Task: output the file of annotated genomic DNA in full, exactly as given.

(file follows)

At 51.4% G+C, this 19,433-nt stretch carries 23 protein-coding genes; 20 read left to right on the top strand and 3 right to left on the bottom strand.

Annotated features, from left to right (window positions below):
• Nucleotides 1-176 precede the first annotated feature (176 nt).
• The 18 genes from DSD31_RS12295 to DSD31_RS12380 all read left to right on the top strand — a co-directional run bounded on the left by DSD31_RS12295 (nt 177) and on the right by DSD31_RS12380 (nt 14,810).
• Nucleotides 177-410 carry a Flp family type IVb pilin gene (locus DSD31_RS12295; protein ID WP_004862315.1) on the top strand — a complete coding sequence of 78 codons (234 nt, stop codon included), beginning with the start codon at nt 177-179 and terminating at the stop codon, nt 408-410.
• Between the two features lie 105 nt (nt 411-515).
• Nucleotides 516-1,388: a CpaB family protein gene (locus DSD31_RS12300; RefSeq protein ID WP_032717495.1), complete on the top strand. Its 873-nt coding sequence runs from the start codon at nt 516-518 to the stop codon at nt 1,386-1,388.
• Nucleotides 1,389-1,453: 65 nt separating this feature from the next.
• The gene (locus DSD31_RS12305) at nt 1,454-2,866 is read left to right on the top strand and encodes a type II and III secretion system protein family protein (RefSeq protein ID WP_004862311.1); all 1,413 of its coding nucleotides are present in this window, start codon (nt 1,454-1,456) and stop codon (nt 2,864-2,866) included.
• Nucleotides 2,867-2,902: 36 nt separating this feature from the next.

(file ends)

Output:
At 51.4% G+C, this 19,433-nt stretch carries 23 protein-coding genes; 20 read left to right on the top strand and 3 right to left on the bottom strand.

Annotated features, from left to right (window positions below):
• Nucleotides 1-176 precede the first annotated feature (176 nt).
• The 18 genes from DSD31_RS12295 to DSD31_RS12380 all read left to right on the top strand — a co-directional run bounded on the left by DSD31_RS12295 (nt 177) and on the right by DSD31_RS12380 (nt 14,810).
• Nucleotides 177-410 carry a Flp family type IVb pilin gene (locus DSD31_RS12295; protein ID WP_004862315.1) on the top strand — a complete coding sequence of 78 codons (234 nt, stop codon included), beginning with the start codon at nt 177-179 and terminating at the stop codon, nt 408-410.
• Between the two features lie 105 nt (nt 411-515).
• Nucleotides 516-1,388: a CpaB family protein gene (locus DSD31_RS12300; RefSeq protein ID WP_032717495.1), complete on the top strand. Its 873-nt coding sequence runs from the start codon at nt 516-518 to the stop codon at nt 1,386-1,388.
• Nucleotides 1,389-1,453: 65 nt separating this feature from the next.
• The gene (locus DSD31_RS12305) at nt 1,454-2,866 is read left to right on the top strand and encodes a type II and III secretion system protein family protein (RefSeq protein ID WP_004862311.1); all 1,413 of its coding nucleotides are present in this window, start codon (nt 1,454-1,456) and stop codon (nt 2,864-2,866) included.
• Nucleotides 2,867-2,902: 36 nt separating this feature from the next.